I used to have a friend who had a lot of stuff. She kept clothes long after she had outgrown them, books she never had any desire to read, even stacks and stacks of old magazines that she kept for reasons I still don’t know. When I asked her why she felt the need to hang on to everything long after its usefulness had expired, her answer was, “After my mother died, the only thing I had left of hers to remember her by was one small jewelry box. When I die, I want things of mine around to make sure that who I am, and what mattered to me, is remembered.”
I am the quite the opposite of my friend. I lean more towards purging than saving. For most of my things, if I haven’t touched it for a year, I will sell it, donate it or discard it. I can be pretty ruthless with my things. Except for one thing – books! Books are like oxygen to me.
But even I was tested with just how ruthless I can be when a few short months ago, my husband and I decided to pack up our lives, with our two-year-old daughter, and move to a small beach town on the Caribbean coast of, Costa Rica.
With no timeline for how long we’d be gone and no idea when we’d return, we decided to sell or donate most of our possessions, and lighten our lives as much as possible. We figured that anything we needed upon return, we could buy again. But we didn’t want to hold on to things that we knew we could just replace.
Ok, I must admit that we did store a few personal belongings with family members. I couldn’t bear to part with my beloved little antique desk, and my husband couldn’t sell his favourite Justin Bua prints. But this exercise made us realize just how much stuff we had. By the end of it, most of our things were sold, donated or discarded.
When we first decided to move, my ruthless self foolishly thought, “Let’s just get rid of EVERYTHING!” But when I started to go through it all, I realized how difficult it was to part with some of it – especially my daughter’s things, like her first baby hats, blankets and shoes. I don’t consider myself to be a sentimental person, but the thought of losing these things forever just broke my heart.
It made me start thinking about my friend who couldn’t let anything go for fear of being forgotten, and about our culture’s attachment to things – why it’s so strong, and what it means.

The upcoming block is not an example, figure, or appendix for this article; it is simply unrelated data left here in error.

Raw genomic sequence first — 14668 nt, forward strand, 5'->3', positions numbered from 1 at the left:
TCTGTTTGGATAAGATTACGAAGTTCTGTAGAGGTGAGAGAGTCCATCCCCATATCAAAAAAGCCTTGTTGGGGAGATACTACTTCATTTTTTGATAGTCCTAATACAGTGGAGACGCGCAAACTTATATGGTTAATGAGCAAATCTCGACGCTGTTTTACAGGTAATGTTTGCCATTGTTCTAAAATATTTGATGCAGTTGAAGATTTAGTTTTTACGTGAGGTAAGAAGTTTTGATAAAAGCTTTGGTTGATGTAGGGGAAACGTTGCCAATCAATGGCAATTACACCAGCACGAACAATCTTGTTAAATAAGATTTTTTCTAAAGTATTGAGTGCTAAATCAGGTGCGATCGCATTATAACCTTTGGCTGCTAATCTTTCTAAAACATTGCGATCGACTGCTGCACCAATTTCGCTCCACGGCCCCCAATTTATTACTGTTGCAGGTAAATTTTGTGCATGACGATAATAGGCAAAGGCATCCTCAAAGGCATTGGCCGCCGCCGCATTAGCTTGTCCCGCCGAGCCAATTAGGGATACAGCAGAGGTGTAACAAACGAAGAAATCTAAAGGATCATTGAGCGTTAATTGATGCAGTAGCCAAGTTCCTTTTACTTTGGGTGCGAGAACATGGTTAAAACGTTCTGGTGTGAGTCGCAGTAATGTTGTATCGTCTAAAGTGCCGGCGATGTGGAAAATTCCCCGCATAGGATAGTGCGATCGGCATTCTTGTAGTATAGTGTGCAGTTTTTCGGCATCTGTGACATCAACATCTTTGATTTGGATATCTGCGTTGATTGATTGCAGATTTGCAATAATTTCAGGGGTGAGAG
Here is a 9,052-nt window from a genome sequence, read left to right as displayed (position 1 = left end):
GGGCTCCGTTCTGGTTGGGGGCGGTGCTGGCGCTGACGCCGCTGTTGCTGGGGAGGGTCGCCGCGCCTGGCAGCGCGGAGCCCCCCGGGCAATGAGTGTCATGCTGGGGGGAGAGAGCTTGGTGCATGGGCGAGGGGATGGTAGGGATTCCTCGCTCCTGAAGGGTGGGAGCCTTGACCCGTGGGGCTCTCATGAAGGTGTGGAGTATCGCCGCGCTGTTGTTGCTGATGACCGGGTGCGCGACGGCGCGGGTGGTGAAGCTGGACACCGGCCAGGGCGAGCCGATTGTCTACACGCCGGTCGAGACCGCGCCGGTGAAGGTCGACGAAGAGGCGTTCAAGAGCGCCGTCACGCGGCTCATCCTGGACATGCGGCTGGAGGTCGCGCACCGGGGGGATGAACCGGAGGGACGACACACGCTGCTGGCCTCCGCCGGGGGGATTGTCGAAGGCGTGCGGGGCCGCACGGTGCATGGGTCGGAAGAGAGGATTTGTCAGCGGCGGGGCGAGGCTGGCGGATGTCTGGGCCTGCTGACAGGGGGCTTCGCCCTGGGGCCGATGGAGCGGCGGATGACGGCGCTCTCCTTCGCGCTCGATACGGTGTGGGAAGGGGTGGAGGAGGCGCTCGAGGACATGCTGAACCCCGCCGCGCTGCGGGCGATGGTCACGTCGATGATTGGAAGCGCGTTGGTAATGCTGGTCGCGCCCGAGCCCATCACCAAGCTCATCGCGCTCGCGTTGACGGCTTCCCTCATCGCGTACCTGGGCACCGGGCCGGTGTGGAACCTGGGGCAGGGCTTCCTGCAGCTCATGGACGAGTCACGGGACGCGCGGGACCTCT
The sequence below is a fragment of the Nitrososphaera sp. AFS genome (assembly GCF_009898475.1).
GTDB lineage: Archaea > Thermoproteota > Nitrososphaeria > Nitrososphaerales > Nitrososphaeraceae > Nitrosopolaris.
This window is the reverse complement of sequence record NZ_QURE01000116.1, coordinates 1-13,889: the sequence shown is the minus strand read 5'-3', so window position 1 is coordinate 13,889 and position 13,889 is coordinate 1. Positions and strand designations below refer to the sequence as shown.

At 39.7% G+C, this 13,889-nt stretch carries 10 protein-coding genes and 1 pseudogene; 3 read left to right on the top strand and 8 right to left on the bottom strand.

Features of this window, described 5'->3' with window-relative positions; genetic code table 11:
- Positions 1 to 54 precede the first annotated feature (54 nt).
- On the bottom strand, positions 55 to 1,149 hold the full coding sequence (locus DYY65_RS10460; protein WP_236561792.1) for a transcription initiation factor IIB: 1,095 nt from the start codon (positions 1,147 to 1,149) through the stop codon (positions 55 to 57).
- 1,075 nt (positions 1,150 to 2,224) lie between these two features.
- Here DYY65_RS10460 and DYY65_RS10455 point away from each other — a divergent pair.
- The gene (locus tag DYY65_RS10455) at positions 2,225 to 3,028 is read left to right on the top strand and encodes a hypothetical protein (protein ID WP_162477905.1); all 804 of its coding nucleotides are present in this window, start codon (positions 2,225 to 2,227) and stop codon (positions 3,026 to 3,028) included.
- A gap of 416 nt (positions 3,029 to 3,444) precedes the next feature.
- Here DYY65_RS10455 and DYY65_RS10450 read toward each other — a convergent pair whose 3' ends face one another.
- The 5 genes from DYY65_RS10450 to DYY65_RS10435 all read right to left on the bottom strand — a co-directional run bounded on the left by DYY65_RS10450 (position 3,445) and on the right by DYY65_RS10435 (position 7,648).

We live in a society where there are enough people who hoard so many material possessions that we have television shows about it. For them, it’s not just about “maybe I’ll need this one day” or “how will people remember me?” but they use material things to replace feelings of love, self-worth and companionship that are missing in their lives. People use these things to try to fill a void in their hearts. But it’s a void that “stuff” just can’t fill, which is why they keep collecting more and more.
We live in a culture of accumulation, a culture of “more”, and a culture of ‘buy, buy, buy’. We are inundated with advertisements telling us that we’re not good enough, we don’t have enough, we need this to have that and we need that to have this. We have been told that all this stuff will make us happy, but it’s never enough, and the small thrill of getting something new often fades before we’ve even taken off the price tags.
Like my friend, we hold on to things because we tell ourselves they mean something about who we are, or the people we’ve had in our lives. But what we are forgetting is that our things are not us, and they are not the people in our lives. They are just -things. And our thoughts, memories and love for others will still be there, even if these things are gone.
I’m not suggesting that we all live a totally bare-bones kind of life. But maybe as a society we need to reevaluate what’s important to us. We need to ask ourselves what matters most? Is the stuff around us serving us or weighing us down? Are we keeping it because it is truly a necessity, or a sacred keepsake of a special person or place? Is this stuff freeing us, or just making us heavier and heavier?
By the time our move date arrived, my husband and I had let go of almost all our stuff. And one day when we are back in Toronto, we’ll probably accumulate a few things again. But next time, we’ll only buy what we need, knowing that we truly are able to live with so much less.